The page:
Tag Archives: environment

Break clear away

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“Keep close to Nature’s heart… and break clear away, once in a while, and climb a mountain or spend a week in the woods. Wash your spirit clean.” » John Muir

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“Here is your country. Cherish these natural wonders, cherish the natural resources, cherish the history and romance as a sacred heritage, for your children and your children’s children. Do not let selfish men or greedy interests skin your country of its beauty, its riches or its romance.” » Theodore Roosevelt

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Hells Canyon above Brownlee Dam

“Humankind has not woven the web of life. We are but one thread within it. Whatever we do to the web, we do to ourselves. All things are bound together … all things connect.” —Chief Seattle

Weekly Photo Challenge: Earth

Belly Biology: yellow wild flower surprise

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Belly Biology. I invented the phrase for workshops and daily programs that I taught at Port Townsend Marine Science Center. Basically it means to lay on your belly and see what you can see, most often laying on the dock and looking at what lives under it. Now a good DSLR’s flexible LCD screen can save me the stretch but I still came home with pitch on my jeans, really, from laying on my planet. Try it! Next best thing to laying on my back and looking at clouds!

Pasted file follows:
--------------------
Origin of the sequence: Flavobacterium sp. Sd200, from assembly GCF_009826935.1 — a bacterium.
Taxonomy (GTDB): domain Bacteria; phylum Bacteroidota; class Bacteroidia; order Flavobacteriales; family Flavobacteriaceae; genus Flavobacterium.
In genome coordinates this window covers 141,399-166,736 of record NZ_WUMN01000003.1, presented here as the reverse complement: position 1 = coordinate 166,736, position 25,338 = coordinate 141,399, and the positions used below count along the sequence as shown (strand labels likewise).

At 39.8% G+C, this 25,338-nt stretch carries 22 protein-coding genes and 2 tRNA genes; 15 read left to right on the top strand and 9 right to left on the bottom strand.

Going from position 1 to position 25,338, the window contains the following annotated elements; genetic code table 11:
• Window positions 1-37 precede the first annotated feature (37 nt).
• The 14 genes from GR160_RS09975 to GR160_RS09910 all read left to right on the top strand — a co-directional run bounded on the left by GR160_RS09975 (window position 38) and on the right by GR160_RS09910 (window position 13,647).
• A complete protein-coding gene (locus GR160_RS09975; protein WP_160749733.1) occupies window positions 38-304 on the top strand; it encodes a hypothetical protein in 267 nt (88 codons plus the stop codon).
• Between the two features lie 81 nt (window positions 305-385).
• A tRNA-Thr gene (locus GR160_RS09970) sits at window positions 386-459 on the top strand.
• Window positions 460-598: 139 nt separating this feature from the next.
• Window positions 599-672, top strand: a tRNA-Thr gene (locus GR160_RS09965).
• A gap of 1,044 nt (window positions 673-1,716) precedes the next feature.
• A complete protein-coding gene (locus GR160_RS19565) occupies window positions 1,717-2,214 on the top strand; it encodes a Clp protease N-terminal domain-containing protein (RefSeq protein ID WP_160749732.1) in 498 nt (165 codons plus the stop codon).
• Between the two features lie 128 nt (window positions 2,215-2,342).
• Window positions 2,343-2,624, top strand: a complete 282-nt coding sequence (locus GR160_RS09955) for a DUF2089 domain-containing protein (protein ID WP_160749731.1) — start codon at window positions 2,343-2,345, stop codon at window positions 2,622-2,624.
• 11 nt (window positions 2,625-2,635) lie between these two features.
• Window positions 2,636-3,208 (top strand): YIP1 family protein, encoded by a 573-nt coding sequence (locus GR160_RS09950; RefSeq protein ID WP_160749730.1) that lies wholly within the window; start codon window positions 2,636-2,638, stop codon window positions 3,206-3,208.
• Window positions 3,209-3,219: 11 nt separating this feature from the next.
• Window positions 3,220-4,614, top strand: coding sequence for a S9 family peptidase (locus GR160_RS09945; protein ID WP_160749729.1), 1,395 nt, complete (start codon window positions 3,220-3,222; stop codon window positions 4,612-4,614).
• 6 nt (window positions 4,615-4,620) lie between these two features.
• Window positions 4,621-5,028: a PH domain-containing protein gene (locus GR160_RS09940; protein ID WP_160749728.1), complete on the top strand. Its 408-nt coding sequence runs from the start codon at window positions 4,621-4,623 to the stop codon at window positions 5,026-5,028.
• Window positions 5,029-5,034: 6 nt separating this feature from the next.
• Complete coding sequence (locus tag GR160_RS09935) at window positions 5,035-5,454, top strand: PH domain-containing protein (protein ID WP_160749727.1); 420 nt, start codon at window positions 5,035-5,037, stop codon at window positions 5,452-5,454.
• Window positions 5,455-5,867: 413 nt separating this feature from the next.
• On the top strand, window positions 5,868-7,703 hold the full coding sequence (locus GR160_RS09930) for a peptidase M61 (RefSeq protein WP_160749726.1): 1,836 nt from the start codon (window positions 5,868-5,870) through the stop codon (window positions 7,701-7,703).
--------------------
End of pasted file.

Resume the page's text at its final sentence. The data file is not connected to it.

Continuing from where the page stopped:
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Butter Cup (Ranunculaceae)and Avalanche Lily (Erythronium grandiflorum) Note this Avalanche Lily supports 7 blossoms with one stem. Commonly the plant produces 1 blossom per stem. They are edible but don’t store well. Use them to top salad or cake and serve as soon as possible or eat them in the wild but only a few per patch to preserve the patch. This is the first edible wild flower to spring forth in spring, Rocky Mountains, USA.

Weekly Photo Challenge:  Surprise Shot with Olympus OM-D 5 set on close up scene, camera on ground. You don’t have to actually lay on your belly but it’s awe-fully fun if you do.

 

Old Pond

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Furuike ya
kawazu tobikomu
mizu no oto

— Basho

The old pond

frog jumps in

sound of water

                 Bashoo

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Literal Translation

Fu-ru (old) i-ke (pond) ya,
ka-wa-zu (frog) to-bi-ko-mu (jumping into)
mi-zu (water) no o-to (sound)

Translated by Fumiko Saisho

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An old silent pond…
A frog jumps into the pond,
splash! Silence again.

Translated by Harry Behn

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Antic pond–
frantic frog jumps in–
gigantic sound.

Translated by Bernard Lionel Einbond

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MAFIA HIT MAN POET: NOTE FOUND PINNED TO LAPEL
OF DROWNED VICTIM’S DOUBLE-BREASTED SUIT!!!

‘Dere wasa dis frogg
Gone jumpa offa da logg
Now he inna bogg.’

— Anonymous
Translated by George M. Young, Jr.

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The old pond, yes, and
A frog is jumping into
The water, and splash.

Translated by G.S. Fraser